Director: Hrafnhildur Gunnarsdóttir
Featuring: Woody Vasulka and Steina Vasulka
Words – Natalie Mills
“They’re the shoulders that most video art has stood on.”
An introduction to the weird and wonderful world of video art, this quirky documentary centres on Steina and Woody Vasulka.
A pair of pioneering video artists, who were prominent in the 60s and 70s, they’re introduced as “two of the most important artists of the 21st century”. The Vasulkas inhabited a world where Patti Smith was new in town, Andy Warhol was getting hit on by all genders, and Salvador Dali just casually turned up to theatre performances. The Vasulka Effect feels like part time-capsule, part art history lesson, part reality TV show.
Prepare to feel like you were born in the wrong decade, and to learn that most art repurposes other art. As a (slightly bitter) ex-art student, I connected to Steina’s observation that “humans are more interested in archived, past art than anything that’s happening now”. Indeed, we see the Vasulkas painstakingly archiving their huge body of work, explaining how it’s “now seen as historical and important”.
As someone who “made films” for a bit, it was amazing to be introduced to Woody and Steina. I was reminded of the gut-punch you get as a student, when you think you’ve had a new and interesting idea, that someone back from the 60s or 70s has been doing it for decades. Their work, featuring multi-screen installations, Fantasia-like electronic waves, and image distortion similar to today’s “glitch art”, has aged remarkably well.
Here, the vintage monitors and lo-fi aesthetic you see in many of today’s exhibitions are no stylistic choice. They were being used for the first time. They were fascinated by the mixture between art and technology in a way none of their contemporaries were exploring. Their works weren’t about anything – they were “just like a feeling”. If someone scoffed “But you’re just playing”, they took it as a compliment. Purity, no bullshit needed.
The film gives a vaguely chronological history of the two artists, interspersing archive footage with them bickering cutely in the present day. After getting to know their beginnings – him a Czech film student, her a chamber musician from Iceland – we hear how they ended up living in a loft “in this new thing called Soho”. They lived the kind of free, magical life every art student dreams of (before we inevitably end up in marketing).
There’s a lot of great footage from the 60s; you wonder how Boomers dare criticise anything with all this mad stuff going on in their day. The Vasulkas reminisce about parties, saying “We couldn’t even go to bed, the house was full of people” and “What was this orgy here?” like they’re discussing breakfast.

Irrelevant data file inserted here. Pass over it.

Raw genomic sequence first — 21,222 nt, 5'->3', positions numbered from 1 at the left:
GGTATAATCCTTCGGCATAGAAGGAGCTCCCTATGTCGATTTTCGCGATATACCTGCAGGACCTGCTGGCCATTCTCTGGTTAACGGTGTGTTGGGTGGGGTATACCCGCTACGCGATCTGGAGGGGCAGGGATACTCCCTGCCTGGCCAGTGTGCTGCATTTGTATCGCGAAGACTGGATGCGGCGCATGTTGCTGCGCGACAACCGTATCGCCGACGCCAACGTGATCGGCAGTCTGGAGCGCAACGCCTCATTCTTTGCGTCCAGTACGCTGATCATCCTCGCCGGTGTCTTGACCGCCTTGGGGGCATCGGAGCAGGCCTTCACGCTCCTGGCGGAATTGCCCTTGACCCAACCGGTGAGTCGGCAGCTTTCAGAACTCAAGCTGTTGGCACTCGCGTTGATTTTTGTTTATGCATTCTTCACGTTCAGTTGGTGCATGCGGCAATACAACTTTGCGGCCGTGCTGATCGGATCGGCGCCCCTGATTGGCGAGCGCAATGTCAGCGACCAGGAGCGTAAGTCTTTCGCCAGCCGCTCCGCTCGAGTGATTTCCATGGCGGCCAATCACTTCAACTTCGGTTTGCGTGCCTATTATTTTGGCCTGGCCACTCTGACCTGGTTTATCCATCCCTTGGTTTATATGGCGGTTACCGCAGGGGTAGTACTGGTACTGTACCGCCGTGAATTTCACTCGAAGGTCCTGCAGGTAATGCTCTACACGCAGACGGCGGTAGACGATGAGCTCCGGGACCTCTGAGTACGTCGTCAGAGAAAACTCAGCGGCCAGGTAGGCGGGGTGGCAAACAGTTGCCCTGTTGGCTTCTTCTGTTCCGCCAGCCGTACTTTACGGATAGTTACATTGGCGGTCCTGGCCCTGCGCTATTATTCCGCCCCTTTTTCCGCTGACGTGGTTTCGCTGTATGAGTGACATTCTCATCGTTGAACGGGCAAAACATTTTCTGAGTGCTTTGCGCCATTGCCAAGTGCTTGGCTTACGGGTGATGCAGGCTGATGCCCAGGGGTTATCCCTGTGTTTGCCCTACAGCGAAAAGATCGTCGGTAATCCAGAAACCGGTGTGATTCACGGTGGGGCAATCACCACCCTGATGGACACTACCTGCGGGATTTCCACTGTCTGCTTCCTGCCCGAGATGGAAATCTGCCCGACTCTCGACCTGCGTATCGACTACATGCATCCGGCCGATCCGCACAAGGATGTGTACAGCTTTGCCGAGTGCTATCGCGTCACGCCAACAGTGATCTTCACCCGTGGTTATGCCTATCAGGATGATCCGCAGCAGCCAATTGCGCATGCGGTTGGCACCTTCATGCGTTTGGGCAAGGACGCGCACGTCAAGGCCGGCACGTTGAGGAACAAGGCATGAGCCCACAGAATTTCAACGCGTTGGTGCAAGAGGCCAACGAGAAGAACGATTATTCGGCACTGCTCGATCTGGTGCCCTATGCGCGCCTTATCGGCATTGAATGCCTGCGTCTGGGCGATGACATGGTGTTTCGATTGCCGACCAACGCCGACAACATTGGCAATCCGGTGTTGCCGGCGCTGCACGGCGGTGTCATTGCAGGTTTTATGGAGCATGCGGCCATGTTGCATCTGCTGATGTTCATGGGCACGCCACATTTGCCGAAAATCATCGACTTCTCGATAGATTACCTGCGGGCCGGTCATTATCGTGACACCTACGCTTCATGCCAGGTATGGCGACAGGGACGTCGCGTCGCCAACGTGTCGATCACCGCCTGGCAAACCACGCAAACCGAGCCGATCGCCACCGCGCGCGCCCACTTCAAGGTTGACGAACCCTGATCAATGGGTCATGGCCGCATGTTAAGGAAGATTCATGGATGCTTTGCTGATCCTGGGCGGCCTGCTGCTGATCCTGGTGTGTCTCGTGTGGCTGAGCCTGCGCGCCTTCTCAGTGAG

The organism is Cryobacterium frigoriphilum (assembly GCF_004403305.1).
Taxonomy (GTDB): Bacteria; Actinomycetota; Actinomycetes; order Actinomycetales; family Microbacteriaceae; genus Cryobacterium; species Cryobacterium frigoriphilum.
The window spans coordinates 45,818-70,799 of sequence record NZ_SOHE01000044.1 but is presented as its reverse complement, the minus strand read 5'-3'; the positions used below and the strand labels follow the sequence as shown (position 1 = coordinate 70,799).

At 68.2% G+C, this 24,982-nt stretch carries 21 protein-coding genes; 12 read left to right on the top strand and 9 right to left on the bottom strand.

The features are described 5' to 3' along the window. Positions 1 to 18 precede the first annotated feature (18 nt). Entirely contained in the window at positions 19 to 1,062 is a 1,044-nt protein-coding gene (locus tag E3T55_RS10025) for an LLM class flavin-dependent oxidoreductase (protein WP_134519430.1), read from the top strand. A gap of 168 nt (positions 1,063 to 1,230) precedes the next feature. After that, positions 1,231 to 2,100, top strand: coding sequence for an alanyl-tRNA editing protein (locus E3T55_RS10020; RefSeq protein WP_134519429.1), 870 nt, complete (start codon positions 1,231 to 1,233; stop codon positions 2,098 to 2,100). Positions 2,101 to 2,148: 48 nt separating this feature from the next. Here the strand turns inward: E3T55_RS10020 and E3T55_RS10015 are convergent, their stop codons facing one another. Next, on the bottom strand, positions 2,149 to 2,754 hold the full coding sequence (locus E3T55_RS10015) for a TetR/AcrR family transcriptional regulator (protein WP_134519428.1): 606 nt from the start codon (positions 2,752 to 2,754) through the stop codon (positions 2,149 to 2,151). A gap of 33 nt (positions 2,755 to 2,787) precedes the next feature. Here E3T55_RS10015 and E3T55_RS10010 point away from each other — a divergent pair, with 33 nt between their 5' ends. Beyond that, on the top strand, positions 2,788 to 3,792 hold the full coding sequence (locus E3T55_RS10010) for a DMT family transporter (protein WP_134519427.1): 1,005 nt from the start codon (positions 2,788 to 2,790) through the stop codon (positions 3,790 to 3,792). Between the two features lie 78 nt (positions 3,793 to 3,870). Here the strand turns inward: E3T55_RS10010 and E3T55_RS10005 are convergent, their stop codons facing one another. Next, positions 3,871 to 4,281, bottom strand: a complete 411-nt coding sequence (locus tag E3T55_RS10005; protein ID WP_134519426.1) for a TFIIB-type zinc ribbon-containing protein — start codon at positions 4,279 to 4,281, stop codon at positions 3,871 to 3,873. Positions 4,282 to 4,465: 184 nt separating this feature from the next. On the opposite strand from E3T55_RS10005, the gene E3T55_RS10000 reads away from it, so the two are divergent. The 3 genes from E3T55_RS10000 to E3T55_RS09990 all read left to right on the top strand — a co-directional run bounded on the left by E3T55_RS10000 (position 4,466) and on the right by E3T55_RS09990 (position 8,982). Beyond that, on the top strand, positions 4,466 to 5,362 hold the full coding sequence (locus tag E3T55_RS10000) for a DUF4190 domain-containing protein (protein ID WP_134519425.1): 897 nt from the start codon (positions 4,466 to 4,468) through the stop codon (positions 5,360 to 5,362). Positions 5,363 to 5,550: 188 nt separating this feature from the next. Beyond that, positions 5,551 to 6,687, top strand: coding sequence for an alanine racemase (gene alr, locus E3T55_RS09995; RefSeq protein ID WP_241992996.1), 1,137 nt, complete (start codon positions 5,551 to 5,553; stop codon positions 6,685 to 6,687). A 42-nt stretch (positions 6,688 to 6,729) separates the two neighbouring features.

Surrounded by drag shows, contacted by people “dying to do pornography”, and even noticed by the FBI, they belonged to a community desperate to push boundaries. The Vasulka Effect sometimes feels like a showreel of famous names, but it helps hit home their influence. The couple set up The Kitchen in New York in 1971, as a “home for the homeless, or artists across disciplines”. Still an iconic performance space now, nobody needed an invite – people would just come to them to volunteer their time. Talking Heads, Phillip Glass and Laurie Anderson were all Kitchen alumni, alongside artists like Cindy Sherman. “If you believe in electronic music, this is the place” … is it possible to get FOMO 50 years too late?
Living out their twilight years surrounded by obsolete video equipment and debt, in the strangest house you can imagine, the Vasulkas feel like characters in some surreal indie sitcom. You half expect Louis Theroux to walk in at any time. There’s something very open and honest about Woody and Steina – they were so ahead of their time; you get the feeling that they’ve barely had to change their lifestyle in decades.
Their love for analogue tech is charming, cooing “This was an important machine” and “This beautiful turntable” as they wistfully handle old equipment. They seem nostalgic for their past, and you feel nostalgic for it too. From Vaporwave to Stranger Things, my generation is obsessed with old school formats. While at university, it was cool to make films that looked like shitty VHS tapes. I can only assume that it’ll one day be cool to make art about looping DVD menus and the iPod click sound. With the growth of YouTube, obscure, vintage films are now easy to ‘discover’.
Many artists never get discovered the first time around, so it’s a real happy ending to watch Steina and Woody get rediscovered in the 2010s. Despite initial distrust of an interested art dealer, “God spare me this” moans Woody, they cooperate to archive their work and create The Vasulka Chamber. It’s wonderful to see their art being appreciated in Iceland’s National Gallery, where their multi-media installations look fresh as ever.
As the Vasulkas recreate their first meeting in a Prague dorm, and share their first words of “Marry me, get me out of here”, you realise The Vasulka Effect is also a love story. I can’t imagine how hard it was to make their relationship work, being partners in both your personal and ‘art’ lives, in a foreign country in your second language. Their archive is testament to their love of video, and how it can be preserved for everyone.
“We’re showing up in the art magazines” they observe, still humble and playful, as though they don’t realise how important they are.